In the late 1990s and early 2000s I taught small-boat seamanship classes under sail at WoodenBoat School in Brooklin, Maine. For the most part, we sailed within a sheltered cove with an occasional voyage around some not-too-distant islands. At no point were we out of sight of land or, indeed, more than a few hundred yards from shore. Our boats were Herreshoff and Haven 12-1/2s, each equipped with sails, paddle, chart, anchor, and compass.

I had come to Maine from southwest England, an area known for its rain and wind. Those of us who sailed small open boats there were well practiced in reefing, but we rarely had to navigate by chart and compass. I don’t remember ever carrying a compass except for the few times we were sailing offshore or at night. We did, of course, have the occasional foggy day, but it was always well forecast and when it came, it hung around, socked in for the day. We simply stayed home. Maine, I quickly realized, was different. Here, on a bright summer day, a fog bank could roll in and overtake me with alarming speed. Within minutes I could go from full visibility to a few feet. Even more confusing, I could be sitting in full fog yet still see blue sky above. I understood why all the school’s sailboats had compasses.

Photographs by the author

Mounted on the aft end of a centerboard case the compass is conveniently placed for use as a steering compass and easily to hand if needed to take a bearing. The underside of the bowl has a flat area that allows the compass to lie flush with the surface beneath it.

While most of the boats had small bulkhead-mounted steering compasses, one or two had handheld compasses that had to be retrieved from a locker and so were seldom used. One boat had a compass that hung in a simple bracket mounted on the forward bulkhead and could be removed to be used as a handheld bearing compass.

I came to love that compass and determined to buy one for myself. I researched the product number and details only to discover that it was no longer on the market. Through the ensuing 20 years I have, from time to time, half-heartedly looked online for my compass.

Last month I found it. It was not the same brand, but in all other respects it appeared to be identical. I ordered one immediately.

The central strip in the bracket has a slight flex. When the compass is slid into the sleeve two tabs on the bracket snap into grooves in the compass handle and hold it securely, but not so tight that the compass cannot be pulled out of the bracket one-handed and with just a slight tug.

The Silva 70UN measures 7″ from the top of the bowl to the bottom of the handle, and the outside case around the bowl has a 3 1⁄2″ diameter. It is waterproof and floats semi-submerged horizontally. It comes with a bracket and four brass mounting screws. (Additional brackets are available if there’s a need for more than one fixed location.) The compass can be mounted at any angle, even upside down, and read from the side or the top. As a steering compass, it must be mounted parallel to the plane of the boat’s centerline, either horizontally on a flat surface such as a thwart or centerboard case, or suspended from a cabin-top, or vertically on any bulkhead or other fixed upright.

Once the bracket is fitted, the handle of the compass is slid into it and held stable, prevented from jumping out by a subtle plastic snap within the face of the bracket that aligns with shallow 3⁄8″-long grooves in the compass handle. If the bracket is mounted so the compass can be seen from the helm, head-on with the curved front and back lubber lines overlapped, it can be used as a steering compass and, thanks to the large digits, is easy to read.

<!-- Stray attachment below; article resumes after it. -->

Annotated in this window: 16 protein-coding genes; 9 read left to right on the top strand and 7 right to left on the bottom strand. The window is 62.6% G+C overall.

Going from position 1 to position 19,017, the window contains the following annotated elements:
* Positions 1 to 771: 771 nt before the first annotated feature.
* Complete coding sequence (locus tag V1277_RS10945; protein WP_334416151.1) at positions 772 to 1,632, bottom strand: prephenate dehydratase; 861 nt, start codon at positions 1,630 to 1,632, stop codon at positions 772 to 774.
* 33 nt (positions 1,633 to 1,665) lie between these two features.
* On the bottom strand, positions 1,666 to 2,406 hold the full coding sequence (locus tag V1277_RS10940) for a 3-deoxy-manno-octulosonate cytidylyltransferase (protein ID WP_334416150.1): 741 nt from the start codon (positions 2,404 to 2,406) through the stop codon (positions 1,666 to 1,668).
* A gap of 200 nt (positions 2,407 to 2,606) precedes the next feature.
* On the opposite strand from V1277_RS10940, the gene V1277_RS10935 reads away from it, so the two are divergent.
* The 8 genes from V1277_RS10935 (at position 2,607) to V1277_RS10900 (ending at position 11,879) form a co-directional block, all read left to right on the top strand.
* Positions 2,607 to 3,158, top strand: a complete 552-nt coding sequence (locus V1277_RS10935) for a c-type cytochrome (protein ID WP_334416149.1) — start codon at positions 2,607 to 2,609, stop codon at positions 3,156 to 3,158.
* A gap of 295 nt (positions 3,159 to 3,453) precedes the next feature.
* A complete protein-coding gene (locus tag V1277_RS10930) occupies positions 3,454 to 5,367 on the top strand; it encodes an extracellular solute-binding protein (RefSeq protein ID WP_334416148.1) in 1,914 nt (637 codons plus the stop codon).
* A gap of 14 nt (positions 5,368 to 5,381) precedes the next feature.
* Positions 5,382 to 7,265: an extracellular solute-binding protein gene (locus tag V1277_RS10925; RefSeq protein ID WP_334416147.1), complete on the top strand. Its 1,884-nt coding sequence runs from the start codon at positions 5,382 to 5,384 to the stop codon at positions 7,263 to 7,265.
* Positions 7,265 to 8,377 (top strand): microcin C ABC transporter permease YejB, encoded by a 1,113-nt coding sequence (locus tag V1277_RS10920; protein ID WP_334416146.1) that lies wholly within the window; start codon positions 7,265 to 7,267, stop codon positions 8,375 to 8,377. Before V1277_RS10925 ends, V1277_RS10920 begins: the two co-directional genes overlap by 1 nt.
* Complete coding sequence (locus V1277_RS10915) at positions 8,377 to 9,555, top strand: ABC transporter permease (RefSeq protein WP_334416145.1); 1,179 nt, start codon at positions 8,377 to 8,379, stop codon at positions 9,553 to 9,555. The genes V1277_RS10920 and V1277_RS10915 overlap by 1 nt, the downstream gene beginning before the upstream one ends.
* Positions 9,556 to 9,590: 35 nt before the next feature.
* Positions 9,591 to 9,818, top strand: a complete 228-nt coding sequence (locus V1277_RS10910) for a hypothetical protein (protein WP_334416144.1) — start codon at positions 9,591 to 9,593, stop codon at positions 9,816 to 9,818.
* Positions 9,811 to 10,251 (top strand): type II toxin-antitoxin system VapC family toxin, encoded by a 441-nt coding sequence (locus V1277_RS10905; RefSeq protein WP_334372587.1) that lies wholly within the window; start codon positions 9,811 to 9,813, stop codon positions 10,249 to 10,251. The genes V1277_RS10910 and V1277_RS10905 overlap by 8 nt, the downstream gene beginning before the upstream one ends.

The compass is fully waterproof and floats. The case of the illuminated 70UNE is white, which might be easier to see if it’s dropped overboard.

For taking sights, the compass is quickly detached from the bracket. It can be lifted out with just a little force; only one hand is needed. The ergonomic shape and plastic’s matte finish make it comfortable in the hand. There are two scales: a main steering scale on the horizontal face of the compass card and a direct reading scale on the vertical edge. Both are marked in five-degree increments, with each 30-degree angle numbered: 0°, 30°, 60°, etc.

The manufacturer’s description says that the bowl is made from clear scratch-resistant acrylic and that the “combination of a sapphire jewel bearing, and a hardened steel pivot minimizes friction, which in turn gives rapid and accurate movements.” The damping-fluid-immersed card does not spin. When the compass is mounted, the card will still function with the boat heeled up to 30 degrees. Beyond that, it sticks.

Thanks to its ergonomic design and matte-plastic finish, the Silva 70UN is well balanced and comfortable in the hand making it easy to hold steady when taking bearings.

In the week following delivery of the compass, I used it in various boats, both under sail and power. Weighing just 9 oz, it can be held steady with straight or slightly bent arm and reading the bearings is easy and swift, even in choppy water. Depending on where it is mounted, either scale is used for steering. I read the vertical scale most of the time, but my crew enjoyed being able to lean over from any position in the cockpit to line up the lubber lines and easily read the horizontal face. The compass is also available in a battery-powered illuminated (red light) version, the Silva 70UNE.

Jenny Bennett is managing editor of Small Boats.

The Silva 70UN is available from various online outlets priced from around $110, the Silva 70UNE is priced from around $120; I found my 70UN on Amazon for $107.99, and additional brackets at priced $13.43 plus shipping.

Is there a product that might be useful for boatbuilding, cruising, or shore-side camping that you’d like us to review? Please email your suggestions.